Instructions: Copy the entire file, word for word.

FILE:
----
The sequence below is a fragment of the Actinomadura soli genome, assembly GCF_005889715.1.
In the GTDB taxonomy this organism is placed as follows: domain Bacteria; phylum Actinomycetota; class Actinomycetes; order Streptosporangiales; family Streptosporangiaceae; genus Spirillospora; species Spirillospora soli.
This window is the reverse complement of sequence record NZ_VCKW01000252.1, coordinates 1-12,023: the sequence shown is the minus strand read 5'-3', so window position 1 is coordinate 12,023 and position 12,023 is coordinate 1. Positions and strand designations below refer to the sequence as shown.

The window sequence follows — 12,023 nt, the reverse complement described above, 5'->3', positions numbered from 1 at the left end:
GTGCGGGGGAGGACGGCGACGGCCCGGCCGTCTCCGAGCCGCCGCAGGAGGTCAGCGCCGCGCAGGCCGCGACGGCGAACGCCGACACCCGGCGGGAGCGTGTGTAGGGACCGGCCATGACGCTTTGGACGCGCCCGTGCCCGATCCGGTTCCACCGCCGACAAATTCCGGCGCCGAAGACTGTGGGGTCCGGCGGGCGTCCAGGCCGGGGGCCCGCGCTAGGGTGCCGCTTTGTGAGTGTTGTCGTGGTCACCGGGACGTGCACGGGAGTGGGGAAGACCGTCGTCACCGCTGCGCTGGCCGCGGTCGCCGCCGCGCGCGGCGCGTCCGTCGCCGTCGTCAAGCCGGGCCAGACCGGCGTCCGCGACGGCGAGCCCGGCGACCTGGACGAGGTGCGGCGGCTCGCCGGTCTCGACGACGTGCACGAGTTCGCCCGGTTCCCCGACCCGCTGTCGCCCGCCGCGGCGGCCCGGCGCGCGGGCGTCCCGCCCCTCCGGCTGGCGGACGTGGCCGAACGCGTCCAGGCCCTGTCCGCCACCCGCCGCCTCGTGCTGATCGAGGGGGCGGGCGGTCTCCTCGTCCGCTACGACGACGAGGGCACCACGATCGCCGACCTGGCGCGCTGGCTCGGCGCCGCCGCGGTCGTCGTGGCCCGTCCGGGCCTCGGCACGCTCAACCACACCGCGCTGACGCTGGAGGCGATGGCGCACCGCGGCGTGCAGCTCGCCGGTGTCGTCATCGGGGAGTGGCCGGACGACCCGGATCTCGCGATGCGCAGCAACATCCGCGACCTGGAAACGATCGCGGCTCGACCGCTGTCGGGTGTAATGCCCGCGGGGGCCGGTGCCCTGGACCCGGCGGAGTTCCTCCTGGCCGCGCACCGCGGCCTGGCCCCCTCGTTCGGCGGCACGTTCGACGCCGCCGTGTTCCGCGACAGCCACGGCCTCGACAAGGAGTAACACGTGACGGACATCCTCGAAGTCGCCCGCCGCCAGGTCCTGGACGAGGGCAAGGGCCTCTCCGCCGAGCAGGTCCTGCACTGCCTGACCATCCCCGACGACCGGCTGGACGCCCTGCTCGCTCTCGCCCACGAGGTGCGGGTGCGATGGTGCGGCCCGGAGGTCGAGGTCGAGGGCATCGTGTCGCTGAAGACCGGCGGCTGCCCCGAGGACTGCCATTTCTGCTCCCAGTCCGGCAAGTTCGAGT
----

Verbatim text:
The sequence below is a fragment of the Actinomadura soli genome, assembly GCF_005889715.1.
In the GTDB taxonomy this organism is placed as follows: domain Bacteria; phylum Actinomycetota; class Actinomycetes; order Streptosporangiales; family Streptosporangiaceae; genus Spirillospora; species Spirillospora soli.
This window is the reverse complement of sequence record NZ_VCKW01000252.1, coordinates 1-12,023: the sequence shown is the minus strand read 5'-3', so window position 1 is coordinate 12,023 and position 12,023 is coordinate 1. Positions and strand designations below refer to the sequence as shown.

The window sequence follows — 12,023 nt, the reverse complement described above, 5'->3', positions numbered from 1 at the left end:
GTGCGGGGGAGGACGGCGACGGCCCGGCCGTCTCCGAGCCGCCGCAGGAGGTCAGCGCCGCGCAGGCCGCGACGGCGAACGCCGACACCCGGCGGGAGCGTGTGTAGGGACCGGCCATGACGCTTTGGACGCGCCCGTGCCCGATCCGGTTCCACCGCCGACAAATTCCGGCGCCGAAGACTGTGGGGTCCGGCGGGCGTCCAGGCCGGGGGCCCGCGCTAGGGTGCCGCTTTGTGAGTGTTGTCGTGGTCACCGGGACGTGCACGGGAGTGGGGAAGACCGTCGTCACCGCTGCGCTGGCCGCGGTCGCCGCCGCGCGCGGCGCGTCCGTCGCCGTCGTCAAGCCGGGCCAGACCGGCGTCCGCGACGGCGAGCCCGGCGACCTGGACGAGGTGCGGCGGCTCGCCGGTCTCGACGACGTGCACGAGTTCGCCCGGTTCCCCGACCCGCTGTCGCCCGCCGCGGCGGCCCGGCGCGCGGGCGTCCCGCCCCTCCGGCTGGCGGACGTGGCCGAACGCGTCCAGGCCCTGTCCGCCACCCGCCGCCTCGTGCTGATCGAGGGGGCGGGCGGTCTCCTCGTCCGCTACGACGACGAGGGCACCACGATCGCCGACCTGGCGCGCTGGCTCGGCGCCGCCGCGGTCGTCGTGGCCCGTCCGGGCCTCGGCACGCTCAACCACACCGCGCTGACGCTGGAGGCGATGGCGCACCGCGGCGTGCAGCTCGCCGGTGTCGTCATCGGGGAGTGGCCGGACGACCCGGATCTCGCGATGCGCAGCAACATCCGCGACCTGGAAACGATCGCGGCTCGACCGCTGTCGGGTGTAATGCCCGCGGGGGCCGGTGCCCTGGACCCGGCGGAGTTCCTCCTGGCCGCGCACCGCGGCCTGGCCCCCTCGTTCGGCGGCACGTTCGACGCCGCCGTGTTCCGCGACAGCCACGGCCTCGACAAGGAGTAACACGTGACGGACATCCTCGAAGTCGCCCGCCGCCAGGTCCTGGACGAGGGCAAGGGCCTCTCCGCCGAGCAGGTCCTGCACTGCCTGACCATCCCCGACGACCGGCTGGACGCCCTGCTCGCTCTCGCCCACGAGGTGCGGGTGCGATGGTGCGGCCCGGAGGTCGAGGTCGAGGGCATCGTGTCGCTGAAGACCGGCGGCTGCCCCGAGGACTGCCATTTCTGCTCCCAGTCCGGCAAGTTCGAGT